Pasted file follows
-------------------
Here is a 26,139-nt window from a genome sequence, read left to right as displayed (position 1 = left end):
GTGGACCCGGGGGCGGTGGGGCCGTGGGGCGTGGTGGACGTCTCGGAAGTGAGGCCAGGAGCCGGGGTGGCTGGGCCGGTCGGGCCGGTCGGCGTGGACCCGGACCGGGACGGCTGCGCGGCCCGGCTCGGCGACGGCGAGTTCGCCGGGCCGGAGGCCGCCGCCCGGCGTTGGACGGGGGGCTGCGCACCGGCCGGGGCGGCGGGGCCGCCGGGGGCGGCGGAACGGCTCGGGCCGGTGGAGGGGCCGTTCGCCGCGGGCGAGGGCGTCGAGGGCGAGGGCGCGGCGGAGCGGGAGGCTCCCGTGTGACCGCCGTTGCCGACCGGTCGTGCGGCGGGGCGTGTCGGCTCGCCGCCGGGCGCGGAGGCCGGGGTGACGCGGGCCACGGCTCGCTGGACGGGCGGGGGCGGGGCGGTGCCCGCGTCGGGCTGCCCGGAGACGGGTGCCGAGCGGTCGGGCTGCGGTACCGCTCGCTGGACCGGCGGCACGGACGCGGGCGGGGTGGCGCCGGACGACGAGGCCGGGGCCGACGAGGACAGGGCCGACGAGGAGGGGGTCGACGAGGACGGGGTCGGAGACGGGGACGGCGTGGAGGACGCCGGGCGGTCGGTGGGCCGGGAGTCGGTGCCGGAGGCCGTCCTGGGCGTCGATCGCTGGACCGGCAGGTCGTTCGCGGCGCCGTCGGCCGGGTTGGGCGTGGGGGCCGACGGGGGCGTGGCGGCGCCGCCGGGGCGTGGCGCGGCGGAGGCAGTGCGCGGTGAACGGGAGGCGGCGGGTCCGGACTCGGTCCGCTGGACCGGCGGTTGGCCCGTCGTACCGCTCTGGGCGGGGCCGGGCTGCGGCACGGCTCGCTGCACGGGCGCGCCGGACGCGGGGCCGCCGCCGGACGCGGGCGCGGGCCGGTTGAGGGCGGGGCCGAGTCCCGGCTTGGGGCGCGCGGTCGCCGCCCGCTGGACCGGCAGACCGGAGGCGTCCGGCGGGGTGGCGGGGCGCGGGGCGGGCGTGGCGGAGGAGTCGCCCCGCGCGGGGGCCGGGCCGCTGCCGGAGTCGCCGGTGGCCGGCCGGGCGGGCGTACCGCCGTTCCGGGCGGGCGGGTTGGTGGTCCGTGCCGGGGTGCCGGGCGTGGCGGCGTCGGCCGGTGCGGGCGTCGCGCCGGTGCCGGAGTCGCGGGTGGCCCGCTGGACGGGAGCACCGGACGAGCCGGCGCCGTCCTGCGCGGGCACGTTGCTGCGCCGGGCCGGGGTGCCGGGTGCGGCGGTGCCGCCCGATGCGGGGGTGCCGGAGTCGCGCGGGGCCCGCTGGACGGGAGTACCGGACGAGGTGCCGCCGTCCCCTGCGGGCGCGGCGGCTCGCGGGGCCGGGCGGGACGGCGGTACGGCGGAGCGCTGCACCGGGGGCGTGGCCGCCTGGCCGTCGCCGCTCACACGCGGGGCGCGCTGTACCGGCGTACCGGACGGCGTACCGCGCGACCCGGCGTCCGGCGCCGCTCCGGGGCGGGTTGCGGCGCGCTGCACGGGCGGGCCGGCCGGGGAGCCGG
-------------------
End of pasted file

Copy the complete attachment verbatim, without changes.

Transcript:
Here is a 26,139-nt window from a genome sequence, read left to right as displayed (position 1 = left end):
GTGGACCCGGGGGCGGTGGGGCCGTGGGGCGTGGTGGACGTCTCGGAAGTGAGGCCAGGAGCCGGGGTGGCTGGGCCGGTCGGGCCGGTCGGCGTGGACCCGGACCGGGACGGCTGCGCGGCCCGGCTCGGCGACGGCGAGTTCGCCGGGCCGGAGGCCGCCGCCCGGCGTTGGACGGGGGGCTGCGCACCGGCCGGGGCGGCGGGGCCGCCGGGGGCGGCGGAACGGCTCGGGCCGGTGGAGGGGCCGTTCGCCGCGGGCGAGGGCGTCGAGGGCGAGGGCGCGGCGGAGCGGGAGGCTCCCGTGTGACCGCCGTTGCCGACCGGTCGTGCGGCGGGGCGTGTCGGCTCGCCGCCGGGCGCGGAGGCCGGGGTGACGCGGGCCACGGCTCGCTGGACGGGCGGGGGCGGGGCGGTGCCCGCGTCGGGCTGCCCGGAGACGGGTGCCGAGCGGTCGGGCTGCGGTACCGCTCGCTGGACCGGCGGCACGGACGCGGGCGGGGTGGCGCCGGACGACGAGGCCGGGGCCGACGAGGACAGGGCCGACGAGGAGGGGGTCGACGAGGACGGGGTCGGAGACGGGGACGGCGTGGAGGACGCCGGGCGGTCGGTGGGCCGGGAGTCGGTGCCGGAGGCCGTCCTGGGCGTCGATCGCTGGACCGGCAGGTCGTTCGCGGCGCCGTCGGCCGGGTTGGGCGTGGGGGCCGACGGGGGCGTGGCGGCGCCGCCGGGGCGTGGCGCGGCGGAGGCAGTGCGCGGTGAACGGGAGGCGGCGGGTCCGGACTCGGTCCGCTGGACCGGCGGTTGGCCCGTCGTACCGCTCTGGGCGGGGCCGGGCTGCGGCACGGCTCGCTGCACGGGCGCGCCGGACGCGGGGCCGCCGCCGGACGCGGGCGCGGGCCGGTTGAGGGCGGGGCCGAGTCCCGGCTTGGGGCGCGCGGTCGCCGCCCGCTGGACCGGCAGACCGGAGGCGTCCGGCGGGGTGGCGGGGCGCGGGGCGGGCGTGGCGGAGGAGTCGCCCCGCGCGGGGGCCGGGCCGCTGCCGGAGTCGCCGGTGGCCGGCCGGGCGGGCGTACCGCCGTTCCGGGCGGGCGGGTTGGTGGTCCGTGCCGGGGTGCCGGGCGTGGCGGCGTCGGCCGGTGCGGGCGTCGCGCCGGTGCCGGAGTCGCGGGTGGCCCGCTGGACGGGAGCACCGGACGAGCCGGCGCCGTCCTGCGCGGGCACGTTGCTGCGCCGGGCCGGGGTGCCGGGTGCGGCGGTGCCGCCCGATGCGGGGGTGCCGGAGTCGCGCGGGGCCCGCTGGACGGGAGTACCGGACGAGGTGCCGCCGTCCCCTGCGGGCGCGGCGGCTCGCGGGGCCGGGCGGGACGGCGGTACGGCGGAGCGCTGCACCGGGGGCGTGGCCGCCTGGCCGTCGCCGCTCACACGCGGGGCGCGCTGTACCGGCGTACCGGACGGCGTACCGCGCGACCCGGCGTCCGGCGCCGCTCCGGGGCGGGTTGCGGCGCGCTGCACGGGCGGGCCGGCCGGGGAGCCGG